Pancreatic and tracheal cells were incubated in the absence and in the presence of the SOD mimetic MnTMPyP (50 µM), 30 min before treatment with pro-apoptotic agents for 24 h. Staining with PI revealed nuclei with hypodiploid DNA (sub-G1 peak) corresponding to apoptotic cells, measured by flow cytometry. As previously described [21], CF cells displayed exacerbated apoptosis in the presence of Act D or St (Fig. 1, A and B). Higher concentrations of apoptotic agents did not induce further increase of apoptosis, but an enhanced necrosis was observed (near of 60%). MnTMPyP treatment had no effect on basal apoptosis which was not significantly different between normal cells or cells with CFTR dysfunction (Fig. 1, A and B). Interestingly, MnTMPyP was able to decrease Act D- and St-induced apoptosis in CF cells. Indeed, MnTMPyP decreased hypodiploid DNA content by 29% and 58% in Act D- and St-treated CF pancreatic cells, respectively (Fig. 1A). Similar results were obtained in tracheal cells, MnTMPyP inhibited apoptosis by 62% and 73% in Act D- and St-treated CFT-2 cells, respectively (Fig. 1B). These results suggest that oxidative stress is involved in the induction of apoptosis in CF cells.


Figure 1. The SOD mimetic MnTMPyP reduces the increased sensitivity to apoptogenic agents of cells with CFTR dysfunction.

(A) At confluence, PANC-1 (n = 6, black bars) and CFPAC-1 (n = 6, open bars) and (B) NT-1 (n = 6, dark gray bars) and CFT-2 (n = 6, light gray bars) cells were treated with MnTMPyP (Mn) for 30 min before treatment with actinomycin D (Act D) or staurosporine (St) for 24 h, or without any treatment (CTL). Cells were permeabilized with 70% ethanol and hypodiploid DNA was quantified by the use of propidium iodide. * p<0.05, *** p<0.001 significantly different from respective control cells; † p<0.05 significantly different between in the absence and in the presence of Mn.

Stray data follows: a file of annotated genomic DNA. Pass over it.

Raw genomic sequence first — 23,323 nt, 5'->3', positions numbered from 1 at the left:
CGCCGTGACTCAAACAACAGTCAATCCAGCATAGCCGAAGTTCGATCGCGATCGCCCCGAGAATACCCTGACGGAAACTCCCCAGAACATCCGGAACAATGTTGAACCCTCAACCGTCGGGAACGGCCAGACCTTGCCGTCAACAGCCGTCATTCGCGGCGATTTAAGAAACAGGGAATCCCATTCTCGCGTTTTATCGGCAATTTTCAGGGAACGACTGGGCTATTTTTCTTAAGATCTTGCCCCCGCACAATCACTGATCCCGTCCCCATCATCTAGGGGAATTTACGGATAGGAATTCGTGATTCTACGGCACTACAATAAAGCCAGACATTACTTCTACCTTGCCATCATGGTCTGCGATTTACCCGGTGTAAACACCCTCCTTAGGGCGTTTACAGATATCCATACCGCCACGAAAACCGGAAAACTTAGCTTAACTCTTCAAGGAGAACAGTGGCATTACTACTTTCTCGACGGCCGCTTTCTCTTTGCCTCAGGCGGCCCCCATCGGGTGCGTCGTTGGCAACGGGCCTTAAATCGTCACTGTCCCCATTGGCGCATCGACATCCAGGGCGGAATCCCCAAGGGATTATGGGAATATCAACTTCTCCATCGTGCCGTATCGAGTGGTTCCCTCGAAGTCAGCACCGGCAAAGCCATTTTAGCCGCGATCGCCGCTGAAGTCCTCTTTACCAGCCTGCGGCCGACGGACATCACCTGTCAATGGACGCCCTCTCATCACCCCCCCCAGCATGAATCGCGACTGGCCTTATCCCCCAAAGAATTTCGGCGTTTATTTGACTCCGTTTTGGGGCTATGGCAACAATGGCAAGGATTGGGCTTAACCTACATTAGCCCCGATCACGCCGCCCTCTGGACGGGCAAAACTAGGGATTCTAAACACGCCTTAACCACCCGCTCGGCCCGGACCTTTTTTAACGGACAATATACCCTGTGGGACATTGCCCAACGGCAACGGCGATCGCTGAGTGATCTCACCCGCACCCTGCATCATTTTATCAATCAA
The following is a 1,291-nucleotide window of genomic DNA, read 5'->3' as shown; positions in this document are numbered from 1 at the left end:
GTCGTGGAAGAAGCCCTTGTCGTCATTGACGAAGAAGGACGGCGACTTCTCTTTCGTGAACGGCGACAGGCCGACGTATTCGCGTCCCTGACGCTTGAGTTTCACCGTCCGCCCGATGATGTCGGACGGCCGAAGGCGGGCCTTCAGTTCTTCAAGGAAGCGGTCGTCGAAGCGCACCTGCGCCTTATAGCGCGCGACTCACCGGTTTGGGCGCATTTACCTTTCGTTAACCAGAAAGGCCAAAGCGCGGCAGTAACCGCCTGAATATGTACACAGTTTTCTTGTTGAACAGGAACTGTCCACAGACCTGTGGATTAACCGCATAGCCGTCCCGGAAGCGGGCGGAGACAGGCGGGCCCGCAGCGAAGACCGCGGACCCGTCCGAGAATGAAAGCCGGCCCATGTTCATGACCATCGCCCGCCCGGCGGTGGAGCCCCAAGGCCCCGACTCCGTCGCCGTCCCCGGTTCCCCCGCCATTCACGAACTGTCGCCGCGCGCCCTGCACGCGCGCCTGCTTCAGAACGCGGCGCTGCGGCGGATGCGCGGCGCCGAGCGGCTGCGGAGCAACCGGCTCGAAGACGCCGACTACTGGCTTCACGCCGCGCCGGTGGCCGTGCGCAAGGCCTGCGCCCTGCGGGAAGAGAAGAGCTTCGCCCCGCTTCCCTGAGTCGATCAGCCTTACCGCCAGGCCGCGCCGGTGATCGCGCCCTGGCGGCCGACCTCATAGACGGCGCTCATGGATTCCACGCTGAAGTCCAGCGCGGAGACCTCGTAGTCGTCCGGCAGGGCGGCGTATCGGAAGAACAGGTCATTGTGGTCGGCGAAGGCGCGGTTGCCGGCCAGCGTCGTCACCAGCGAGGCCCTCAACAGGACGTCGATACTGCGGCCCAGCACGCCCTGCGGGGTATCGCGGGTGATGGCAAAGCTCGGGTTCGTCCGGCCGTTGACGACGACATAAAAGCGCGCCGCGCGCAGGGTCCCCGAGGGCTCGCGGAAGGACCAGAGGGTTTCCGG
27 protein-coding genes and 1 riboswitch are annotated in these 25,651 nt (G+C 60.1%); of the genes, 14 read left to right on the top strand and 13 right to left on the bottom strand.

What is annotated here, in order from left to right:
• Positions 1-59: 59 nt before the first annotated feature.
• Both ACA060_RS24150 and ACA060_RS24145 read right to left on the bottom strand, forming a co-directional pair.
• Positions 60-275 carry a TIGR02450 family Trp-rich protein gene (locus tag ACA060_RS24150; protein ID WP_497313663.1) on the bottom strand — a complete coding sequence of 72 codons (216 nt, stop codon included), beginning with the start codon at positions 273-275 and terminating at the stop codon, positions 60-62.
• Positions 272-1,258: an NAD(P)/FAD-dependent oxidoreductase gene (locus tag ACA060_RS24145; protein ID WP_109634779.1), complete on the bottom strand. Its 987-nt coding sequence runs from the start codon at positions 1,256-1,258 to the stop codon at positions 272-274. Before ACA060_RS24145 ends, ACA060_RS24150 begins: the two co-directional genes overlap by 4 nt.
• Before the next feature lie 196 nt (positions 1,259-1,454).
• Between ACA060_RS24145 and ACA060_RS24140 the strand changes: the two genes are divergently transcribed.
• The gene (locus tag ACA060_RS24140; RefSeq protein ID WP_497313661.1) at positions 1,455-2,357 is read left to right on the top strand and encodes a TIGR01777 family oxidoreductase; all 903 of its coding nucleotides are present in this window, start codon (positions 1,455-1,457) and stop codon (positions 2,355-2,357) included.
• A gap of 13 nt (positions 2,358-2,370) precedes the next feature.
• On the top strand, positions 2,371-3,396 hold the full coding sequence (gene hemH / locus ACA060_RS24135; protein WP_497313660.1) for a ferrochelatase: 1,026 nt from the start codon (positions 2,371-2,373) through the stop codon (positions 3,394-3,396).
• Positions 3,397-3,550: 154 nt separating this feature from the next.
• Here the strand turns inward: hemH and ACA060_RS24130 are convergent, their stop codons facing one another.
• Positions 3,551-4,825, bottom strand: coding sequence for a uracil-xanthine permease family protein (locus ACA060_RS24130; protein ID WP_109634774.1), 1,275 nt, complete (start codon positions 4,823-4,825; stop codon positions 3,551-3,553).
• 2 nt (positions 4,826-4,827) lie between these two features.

O2 production in normal and CF cells

All types of cells exhibited an EPR feature of signals derived from CMH-O2 complex. Measurement of O2 production shows that, in pancreatic and tracheal normal cells, apoptotic treatment did not induce significant changes in O2 levels (Fig. 2, A and B). By contrast, Act D- or St-treated CF cells displayed an increase of O2 levels (Fig. 2, A and B). Treatment with the SOD mimetic MnTMPyP abolished the increase in O2 levels evoked by Act D or St in CF cells (Fig. 2, A and B). To determine the sources of O2 production involved in the induction of apoptosis in CF cells, both pancreatic and tracheal CF cells were incubated in the presence of inhibitors of xanthine oxidase (allopurinol), NADPH oxidase (apocynin) or mitochondrial complex I (rotenone), and Act D-induced apoptosis was evaluated. Apoptosis induction was independent of xanthine oxidase in both pancreatic and tracheal cells. In contrast, rotenone reduced apoptosis in pancreatic CF cells and apocynin in tracheal CF cells (Table 1).


Figure 2. Superoxide anion production by pancreatic and tracheal cell lines after pro-apoptotic treatments.

(A) At confluence, PANC-1 (n = 5, black bars) and CFPAC-1 (n = 5, open bars), and (B) NT-1 (n = 5, dark gray bars) and CFT-2 (n = 5, light gray bars) cells were treated with the SOD mimetic MnTMPyP (Mn) for 30 min or with the inhibitor of phosphorylation of IκB-α, Bay-11702 (Bay) for 30 min before treatment with actinomycin D (ActD) or staurosporine (St) for 24 h, or without any treatment (CTL). Then, cells were incubated in the presence of superoxide anion spin trap and quantification of the amplitude of the superoxide anion-CMH complex signal was performed by electronic paramagnetic resonance. Values are expressed as units per protein concentration (µg/ml). * p<0.05, ** p<0.01 significantly different from respective control cells; †† p<0.01 significantly different from in the absence of Bay. NS = not significant.